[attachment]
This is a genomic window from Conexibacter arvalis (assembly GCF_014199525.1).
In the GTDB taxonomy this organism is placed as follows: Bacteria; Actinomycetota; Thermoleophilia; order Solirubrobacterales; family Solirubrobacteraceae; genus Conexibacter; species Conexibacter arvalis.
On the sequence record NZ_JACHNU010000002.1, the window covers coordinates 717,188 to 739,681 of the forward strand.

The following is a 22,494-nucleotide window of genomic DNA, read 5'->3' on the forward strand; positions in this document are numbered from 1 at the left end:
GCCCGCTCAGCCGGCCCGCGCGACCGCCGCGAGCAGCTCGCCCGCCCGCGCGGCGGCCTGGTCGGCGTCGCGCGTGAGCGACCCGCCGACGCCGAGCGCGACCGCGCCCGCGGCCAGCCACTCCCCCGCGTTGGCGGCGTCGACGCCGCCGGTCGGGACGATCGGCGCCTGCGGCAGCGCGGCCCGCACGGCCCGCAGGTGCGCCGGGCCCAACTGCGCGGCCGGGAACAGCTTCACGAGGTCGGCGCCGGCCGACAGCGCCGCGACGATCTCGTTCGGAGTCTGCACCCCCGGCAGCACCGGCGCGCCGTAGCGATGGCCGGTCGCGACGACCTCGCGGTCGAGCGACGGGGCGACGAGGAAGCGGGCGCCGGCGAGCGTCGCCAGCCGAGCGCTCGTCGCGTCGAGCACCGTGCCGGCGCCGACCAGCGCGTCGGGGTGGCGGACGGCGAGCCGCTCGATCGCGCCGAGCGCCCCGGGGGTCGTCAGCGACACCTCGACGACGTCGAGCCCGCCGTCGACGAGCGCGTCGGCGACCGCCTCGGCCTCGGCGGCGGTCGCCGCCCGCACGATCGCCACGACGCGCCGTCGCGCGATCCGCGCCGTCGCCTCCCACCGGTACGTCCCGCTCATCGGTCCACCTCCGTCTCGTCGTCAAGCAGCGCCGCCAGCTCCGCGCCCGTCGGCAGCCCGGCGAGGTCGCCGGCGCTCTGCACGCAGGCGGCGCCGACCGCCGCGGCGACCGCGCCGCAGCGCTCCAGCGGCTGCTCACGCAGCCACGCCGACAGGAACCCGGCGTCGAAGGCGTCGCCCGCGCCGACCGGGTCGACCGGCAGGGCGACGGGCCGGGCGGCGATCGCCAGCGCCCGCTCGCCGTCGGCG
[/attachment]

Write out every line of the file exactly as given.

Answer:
This is a genomic window from Conexibacter arvalis (assembly GCF_014199525.1).
In the GTDB taxonomy this organism is placed as follows: Bacteria; Actinomycetota; Thermoleophilia; order Solirubrobacterales; family Solirubrobacteraceae; genus Conexibacter; species Conexibacter arvalis.
On the sequence record NZ_JACHNU010000002.1, the window covers coordinates 717,188 to 739,681 of the forward strand.

The following is a 22,494-nucleotide window of genomic DNA, read 5'->3' on the forward strand; positions in this document are numbered from 1 at the left end:
GCCCGCTCAGCCGGCCCGCGCGACCGCCGCGAGCAGCTCGCCCGCCCGCGCGGCGGCCTGGTCGGCGTCGCGCGTGAGCGACCCGCCGACGCCGAGCGCGACCGCGCCCGCGGCCAGCCACTCCCCCGCGTTGGCGGCGTCGACGCCGCCGGTCGGGACGATCGGCGCCTGCGGCAGCGCGGCCCGCACGGCCCGCAGGTGCGCCGGGCCCAACTGCGCGGCCGGGAACAGCTTCACGAGGTCGGCGCCGGCCGACAGCGCCGCGACGATCTCGTTCGGAGTCTGCACCCCCGGCAGCACCGGCGCGCCGTAGCGATGGCCGGTCGCGACGACCTCGCGGTCGAGCGACGGGGCGACGAGGAAGCGGGCGCCGGCGAGCGTCGCCAGCCGAGCGCTCGTCGCGTCGAGCACCGTGCCGGCGCCGACCAGCGCGTCGGGGTGGCGGACGGCGAGCCGCTCGATCGCGCCGAGCGCCCCGGGGGTCGTCAGCGACACCTCGACGACGTCGAGCCCGCCGTCGACGAGCGCGTCGGCGACCGCCTCGGCCTCGGCGGCGGTCGCCGCCCGCACGATCGCCACGACGCGCCGTCGCGCGATCCGCGCCGTCGCCTCCCACCGGTACGTCCCGCTCATCGGTCCACCTCCGTCTCGTCGTCAAGCAGCGCCGCCAGCTCCGCGCCCGTCGGCAGCCCGGCGAGGTCGCCGGCGCTCTGCACGCAGGCGGCGCCGACCGCCGCGGCGACCGCGCCGCAGCGCTCCAGCGGCTGCTCACGCAGCCACGCCGACAGGAACCCGGCGTCGAAGGCGTCGCCCGCGCCGACCGGGTCGACCGGCAGGGCGACGGGCCGGGCGGCGATCGCCAGCGCCCGCTCGCCGTCGGCG